Recruiting nurses in the fight against CLABSI
Hospital implemented dedicated IC nurses, eliminated infections
After reading this article, you will be able to:
- Explain how a dedicated IC nurse can help eliminate CLABSI infections
- List the important best practices for CLABSI prevention
- Analyze the importance of culture change in infection prevention programs
Even with all the effort IPs put into data collection, surveillance, and education on a daily basis to prevent central line-associated bloodstream infections (CLABSI), sometimes all it takes is the dedication of a few nurses to get the desired results.
A study presented at APIC's 2011 annual conference, held June 27-29 in Baltimore, showed that by appointing IC nurses to specifically oversee central line insertion and maintenance procedures, a hospital could eliminate CLABSIs in a matter of months.
Researchers from the University of Maryland Medical Center (UMMC) showed that dedicated nurses on the facility's surgical ICU (SICU) sustained a rate of zero CLABSIs for a 25-week period, eliminating an estimated 14 infections and saving two to three lives. The reduction also saved the hospital more than $200,000 over the six-month period.
"This is truly an example of taking infection prevention directly to the patient's bedside," Russell N. Olmsted, MPH, CIC, APIC's 2011 president, said in a press release.
Although the infection prevention department helped educate nurses on evidence-based best practices and collected data on subsequent infections, the nursing department was the primary driver, says Michael Anne Preas, RN, BSN, CIC, an IP at UMMC and lead author of the study.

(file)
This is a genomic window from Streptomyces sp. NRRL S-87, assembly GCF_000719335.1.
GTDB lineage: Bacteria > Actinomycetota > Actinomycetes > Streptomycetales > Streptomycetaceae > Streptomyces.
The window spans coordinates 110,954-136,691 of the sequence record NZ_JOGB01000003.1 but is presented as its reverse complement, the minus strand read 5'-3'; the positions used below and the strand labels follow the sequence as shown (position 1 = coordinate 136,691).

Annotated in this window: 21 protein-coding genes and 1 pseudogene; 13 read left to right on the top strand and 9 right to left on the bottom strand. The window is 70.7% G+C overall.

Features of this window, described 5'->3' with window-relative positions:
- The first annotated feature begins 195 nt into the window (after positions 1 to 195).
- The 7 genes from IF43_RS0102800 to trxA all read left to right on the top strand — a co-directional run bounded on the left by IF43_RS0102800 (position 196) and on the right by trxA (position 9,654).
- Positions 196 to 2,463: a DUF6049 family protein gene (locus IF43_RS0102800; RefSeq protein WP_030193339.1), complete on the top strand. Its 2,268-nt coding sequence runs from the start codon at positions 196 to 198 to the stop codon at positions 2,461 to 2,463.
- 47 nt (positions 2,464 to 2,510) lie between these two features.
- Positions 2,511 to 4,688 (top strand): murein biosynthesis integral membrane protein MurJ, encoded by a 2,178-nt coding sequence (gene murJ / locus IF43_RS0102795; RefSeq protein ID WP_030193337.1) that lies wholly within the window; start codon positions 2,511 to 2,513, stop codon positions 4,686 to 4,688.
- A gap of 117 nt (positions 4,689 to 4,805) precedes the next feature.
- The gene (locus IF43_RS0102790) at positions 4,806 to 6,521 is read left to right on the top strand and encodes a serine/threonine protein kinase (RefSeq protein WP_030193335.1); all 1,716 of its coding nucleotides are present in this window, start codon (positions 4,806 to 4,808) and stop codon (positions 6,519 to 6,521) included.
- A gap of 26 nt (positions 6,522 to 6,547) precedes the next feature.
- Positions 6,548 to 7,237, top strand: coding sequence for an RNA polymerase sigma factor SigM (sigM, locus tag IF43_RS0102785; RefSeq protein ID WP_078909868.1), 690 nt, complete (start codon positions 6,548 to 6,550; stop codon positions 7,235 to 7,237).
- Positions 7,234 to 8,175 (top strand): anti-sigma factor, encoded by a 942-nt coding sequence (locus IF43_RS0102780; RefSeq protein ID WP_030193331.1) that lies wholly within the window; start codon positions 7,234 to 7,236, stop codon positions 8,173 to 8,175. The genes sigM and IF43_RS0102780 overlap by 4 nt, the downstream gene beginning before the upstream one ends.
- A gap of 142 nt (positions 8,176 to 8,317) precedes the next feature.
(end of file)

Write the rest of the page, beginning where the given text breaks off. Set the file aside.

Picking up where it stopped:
"The director of nursing for the med-surg division said, 'I don't care how you get this done. If you need to assign someone specifically to monitor these activities, then let's do that,' " Preas says. "So that was what they did, and they made reducing infections a big deal."
Training and educating nurses
Before implementing devoted IC nurses on the SICU, the nursing department held a multidisciplinary educational summit that revolved around IC. During the half-day in-house conference, nurses from the SICU and ICU-with help from the IC department-presented on various infection prevention measures such as hand hygiene, best practices to prevent ventilator-associated pneumonia and catheter-associated urinary tract infections, and the well-known prevention measures for insertion and maintenance of central lines. It was then that the nursing staff realized the impact that could be made simply by ensuring that each step on the CLABSI checklist was followed during each procedure.
Appointing dedicated IC nurses
The nursing department quickly decided to move forward with appointing specific IC nurses for the sole purpose of monitoring infection prevention best practices, particularly those involving CLABSI prevention.
"They said, 'You have to want to be the one that does it, so you have to apply for this position as the infection control nurse. You're not just going to be assigned this job description; you have to want it and we're going to train you,' " Preas says. "And the training really revolved around what to look for."